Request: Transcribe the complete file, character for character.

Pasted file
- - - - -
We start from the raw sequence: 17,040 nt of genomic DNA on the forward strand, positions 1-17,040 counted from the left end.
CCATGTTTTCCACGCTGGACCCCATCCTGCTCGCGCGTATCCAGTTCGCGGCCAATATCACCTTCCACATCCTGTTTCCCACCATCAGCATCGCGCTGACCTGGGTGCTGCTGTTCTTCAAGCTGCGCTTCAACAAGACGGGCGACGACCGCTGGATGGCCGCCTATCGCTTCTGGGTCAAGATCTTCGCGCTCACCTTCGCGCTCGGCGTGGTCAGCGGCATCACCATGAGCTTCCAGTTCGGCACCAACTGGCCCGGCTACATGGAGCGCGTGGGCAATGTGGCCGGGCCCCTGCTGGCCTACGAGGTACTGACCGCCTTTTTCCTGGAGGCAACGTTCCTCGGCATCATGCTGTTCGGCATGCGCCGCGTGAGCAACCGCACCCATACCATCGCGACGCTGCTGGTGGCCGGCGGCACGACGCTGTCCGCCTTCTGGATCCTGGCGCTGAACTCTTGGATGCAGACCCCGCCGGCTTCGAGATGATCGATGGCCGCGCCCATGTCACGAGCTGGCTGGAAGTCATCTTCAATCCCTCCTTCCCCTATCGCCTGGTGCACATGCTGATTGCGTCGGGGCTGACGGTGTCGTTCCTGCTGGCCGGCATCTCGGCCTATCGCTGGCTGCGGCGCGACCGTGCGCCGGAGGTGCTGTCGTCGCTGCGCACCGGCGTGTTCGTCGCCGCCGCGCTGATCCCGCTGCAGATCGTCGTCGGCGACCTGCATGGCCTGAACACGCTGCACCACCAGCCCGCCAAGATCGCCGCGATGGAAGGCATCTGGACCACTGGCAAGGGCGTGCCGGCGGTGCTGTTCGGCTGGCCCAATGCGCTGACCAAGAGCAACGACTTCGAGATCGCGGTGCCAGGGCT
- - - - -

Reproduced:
We start from the raw sequence: 17,040 nt of genomic DNA on the forward strand, positions 1-17,040 counted from the left end.
CCATGTTTTCCACGCTGGACCCCATCCTGCTCGCGCGTATCCAGTTCGCGGCCAATATCACCTTCCACATCCTGTTTCCCACCATCAGCATCGCGCTGACCTGGGTGCTGCTGTTCTTCAAGCTGCGCTTCAACAAGACGGGCGACGACCGCTGGATGGCCGCCTATCGCTTCTGGGTCAAGATCTTCGCGCTCACCTTCGCGCTCGGCGTGGTCAGCGGCATCACCATGAGCTTCCAGTTCGGCACCAACTGGCCCGGCTACATGGAGCGCGTGGGCAATGTGGCCGGGCCCCTGCTGGCCTACGAGGTACTGACCGCCTTTTTCCTGGAGGCAACGTTCCTCGGCATCATGCTGTTCGGCATGCGCCGCGTGAGCAACCGCACCCATACCATCGCGACGCTGCTGGTGGCCGGCGGCACGACGCTGTCCGCCTTCTGGATCCTGGCGCTGAACTCTTGGATGCAGACCCCGCCGGCTTCGAGATGATCGATGGCCGCGCCCATGTCACGAGCTGGCTGGAAGTCATCTTCAATCCCTCCTTCCCCTATCGCCTGGTGCACATGCTGATTGCGTCGGGGCTGACGGTGTCGTTCCTGCTGGCCGGCATCTCGGCCTATCGCTGGCTGCGGCGCGACCGTGCGCCGGAGGTGCTGTCGTCGCTGCGCACCGGCGTGTTCGTCGCCGCCGCGCTGATCCCGCTGCAGATCGTCGTCGGCGACCTGCATGGCCTGAACACGCTGCACCACCAGCCCGCCAAGATCGCCGCGATGGAAGGCATCTGGACCACTGGCAAGGGCGTGCCGGCGGTGCTGTTCGGCTGGCCCAATGCGCTGACCAAGAGCAACGACTTCGAGATCGCGGTGCCAGGGCT